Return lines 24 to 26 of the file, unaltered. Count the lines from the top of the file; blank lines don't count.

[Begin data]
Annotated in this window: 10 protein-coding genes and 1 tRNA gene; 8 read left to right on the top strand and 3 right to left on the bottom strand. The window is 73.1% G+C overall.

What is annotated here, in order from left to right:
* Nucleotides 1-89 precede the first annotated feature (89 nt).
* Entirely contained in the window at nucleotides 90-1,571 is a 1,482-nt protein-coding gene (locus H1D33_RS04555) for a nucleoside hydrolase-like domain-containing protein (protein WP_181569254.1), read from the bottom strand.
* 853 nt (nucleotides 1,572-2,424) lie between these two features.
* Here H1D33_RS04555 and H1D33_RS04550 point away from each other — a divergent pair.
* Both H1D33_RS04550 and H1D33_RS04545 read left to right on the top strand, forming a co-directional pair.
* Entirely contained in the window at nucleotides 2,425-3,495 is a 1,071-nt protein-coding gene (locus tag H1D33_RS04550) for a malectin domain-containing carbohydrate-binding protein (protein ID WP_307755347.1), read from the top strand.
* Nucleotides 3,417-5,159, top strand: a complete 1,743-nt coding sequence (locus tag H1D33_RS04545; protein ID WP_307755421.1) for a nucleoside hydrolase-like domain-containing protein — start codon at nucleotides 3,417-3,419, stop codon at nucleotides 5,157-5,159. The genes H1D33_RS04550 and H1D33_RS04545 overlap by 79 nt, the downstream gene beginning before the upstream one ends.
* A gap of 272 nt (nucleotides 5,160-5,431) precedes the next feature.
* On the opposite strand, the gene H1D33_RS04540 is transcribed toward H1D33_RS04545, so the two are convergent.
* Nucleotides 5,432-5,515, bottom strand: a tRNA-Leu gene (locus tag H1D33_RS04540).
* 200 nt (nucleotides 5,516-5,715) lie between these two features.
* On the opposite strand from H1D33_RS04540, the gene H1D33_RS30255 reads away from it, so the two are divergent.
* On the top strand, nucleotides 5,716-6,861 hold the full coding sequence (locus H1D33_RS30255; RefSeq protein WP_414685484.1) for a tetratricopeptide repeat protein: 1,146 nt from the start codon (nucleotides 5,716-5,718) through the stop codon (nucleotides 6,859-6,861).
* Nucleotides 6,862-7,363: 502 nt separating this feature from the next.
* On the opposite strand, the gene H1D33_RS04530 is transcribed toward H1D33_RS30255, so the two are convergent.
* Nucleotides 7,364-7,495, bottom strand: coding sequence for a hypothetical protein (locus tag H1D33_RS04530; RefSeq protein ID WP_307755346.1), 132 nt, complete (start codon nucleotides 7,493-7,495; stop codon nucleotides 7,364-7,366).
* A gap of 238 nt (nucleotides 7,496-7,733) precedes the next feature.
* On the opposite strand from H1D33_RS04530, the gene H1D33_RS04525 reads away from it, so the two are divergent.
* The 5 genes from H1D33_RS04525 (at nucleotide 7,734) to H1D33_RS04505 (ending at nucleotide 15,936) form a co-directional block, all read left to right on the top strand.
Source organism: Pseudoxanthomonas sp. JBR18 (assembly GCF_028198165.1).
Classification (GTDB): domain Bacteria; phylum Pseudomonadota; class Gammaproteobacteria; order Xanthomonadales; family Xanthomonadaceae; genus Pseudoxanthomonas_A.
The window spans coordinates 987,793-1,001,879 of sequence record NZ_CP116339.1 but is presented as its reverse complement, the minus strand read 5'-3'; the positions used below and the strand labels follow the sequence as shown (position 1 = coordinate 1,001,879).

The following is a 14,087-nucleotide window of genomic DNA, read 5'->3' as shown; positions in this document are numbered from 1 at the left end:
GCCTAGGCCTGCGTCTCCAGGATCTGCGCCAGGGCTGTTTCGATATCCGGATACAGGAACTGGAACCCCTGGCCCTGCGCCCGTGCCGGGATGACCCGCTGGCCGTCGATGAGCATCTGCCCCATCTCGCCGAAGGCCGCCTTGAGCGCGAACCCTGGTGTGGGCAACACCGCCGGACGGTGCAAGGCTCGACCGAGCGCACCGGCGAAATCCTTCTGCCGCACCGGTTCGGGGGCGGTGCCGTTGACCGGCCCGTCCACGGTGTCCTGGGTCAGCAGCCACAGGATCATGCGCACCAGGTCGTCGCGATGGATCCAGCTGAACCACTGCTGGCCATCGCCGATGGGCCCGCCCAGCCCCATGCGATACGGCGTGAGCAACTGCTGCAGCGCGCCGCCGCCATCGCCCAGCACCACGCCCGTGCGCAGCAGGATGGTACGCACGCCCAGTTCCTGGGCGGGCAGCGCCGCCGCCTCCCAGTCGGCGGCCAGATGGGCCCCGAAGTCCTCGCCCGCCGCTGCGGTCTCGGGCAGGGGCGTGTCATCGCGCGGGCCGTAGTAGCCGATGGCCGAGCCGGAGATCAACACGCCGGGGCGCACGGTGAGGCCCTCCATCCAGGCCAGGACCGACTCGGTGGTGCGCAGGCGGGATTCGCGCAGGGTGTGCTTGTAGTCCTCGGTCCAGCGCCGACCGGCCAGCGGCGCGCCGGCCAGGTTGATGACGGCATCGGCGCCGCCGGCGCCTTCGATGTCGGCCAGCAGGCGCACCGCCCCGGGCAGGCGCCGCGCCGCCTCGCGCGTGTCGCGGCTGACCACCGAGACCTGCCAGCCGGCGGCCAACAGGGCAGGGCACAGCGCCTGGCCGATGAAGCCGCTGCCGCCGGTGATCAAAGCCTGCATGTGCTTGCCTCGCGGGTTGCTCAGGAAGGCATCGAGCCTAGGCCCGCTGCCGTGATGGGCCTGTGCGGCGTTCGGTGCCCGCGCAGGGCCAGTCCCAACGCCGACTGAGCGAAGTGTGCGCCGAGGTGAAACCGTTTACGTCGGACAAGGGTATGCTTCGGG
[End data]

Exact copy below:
The window spans coordinates 987,793-1,001,879 of sequence record NZ_CP116339.1 but is presented as its reverse complement, the minus strand read 5'-3'; the positions used below and the strand labels follow the sequence as shown (position 1 = coordinate 1,001,879).

The following is a 14,087-nucleotide window of genomic DNA, read 5'->3' as shown; positions in this document are numbered from 1 at the left end:
GCCTAGGCCTGCGTCTCCAGGATCTGCGCCAGGGCTGTTTCGATATCCGGATACAGGAACTGGAACCCCTGGCCCTGCGCCCGTGCCGGGATGACCCGCTGGCCGTCGATGAGCATCTGCCCCATCTCGCCGAAGGCCGCCTTGAGCGCGAACCCTGGTGTGGGCAACACCGCCGGACGGTGCAAGGCTCGACCGAGCGCACCGGCGAAATCCTTCTGCCGCACCGGTTCGGGGGCGGTGCCGTTGACCGGCCCGTCCACGGTGTCCTGGGTCAGCAGCCACAGGATCATGCGCACCAGGTCGTCGCGATGGATCCAGCTGAACCACTGCTGGCCATCGCCGATGGGCCCGCCCAGCCCCATGCGATACGGCGTGAGCAACTGCTGCAGCGCGCCGCCGCCATCGCCCAGCACCACGCCCGTGCGCAGCAGGATGGTACGCACGCCCAGTTCCTGGGCGGGCAGCGCCGCCGCCTCCCAGTCGGCGGCCAGATGGGCCCCGAAGTCCTCGCCCGCCGCTGCGGTCTCGGGCAGGGGCGTGTCATCGCGCGGGCCGTAGTAGCCGATGGCCGAGCCGGAGATCAACACGCCGGGGCGCACGGTGAGGCCCTCCATCCAGGCCAGGACCGACTCGGTGGTGCGCAGGCGGGATTCGCGCAGGGTGTGCTTGTAGTCCTCGGTCCAGCGCCGACCGGCCAGCGGCGCGCCGGCCAGGTTGATGACGGCATCGGCGCCGCCGGCGCCTTCGATGTCGGCCAGCAGGCGCACCGCCCCGGGCAGGCGCCGCGCCGCCTCGCGCGTGTCGCGGCTGACCACCGAGACCTGCCAGCCGGCGGCCAACAGGGCAGGGCACAGCGCCTGGCCGATGAAGCCGCTGCCGCCGGTGATCAAAGCCTGCATGTGCTTGCCTCGCGGGTTGCTCAGGAAGGCATCGAGCCTAGGCCCGCTGCCGTGATGGGCCTGTGCGGCGTTCGGTGCCCGCGCAGGGCCAGTCCCAACGCCGACTGAGCGAAGTGTGCGCCGAGGTGAAACCGTTTACGTCGGACAAGGGTATGCTTCGGG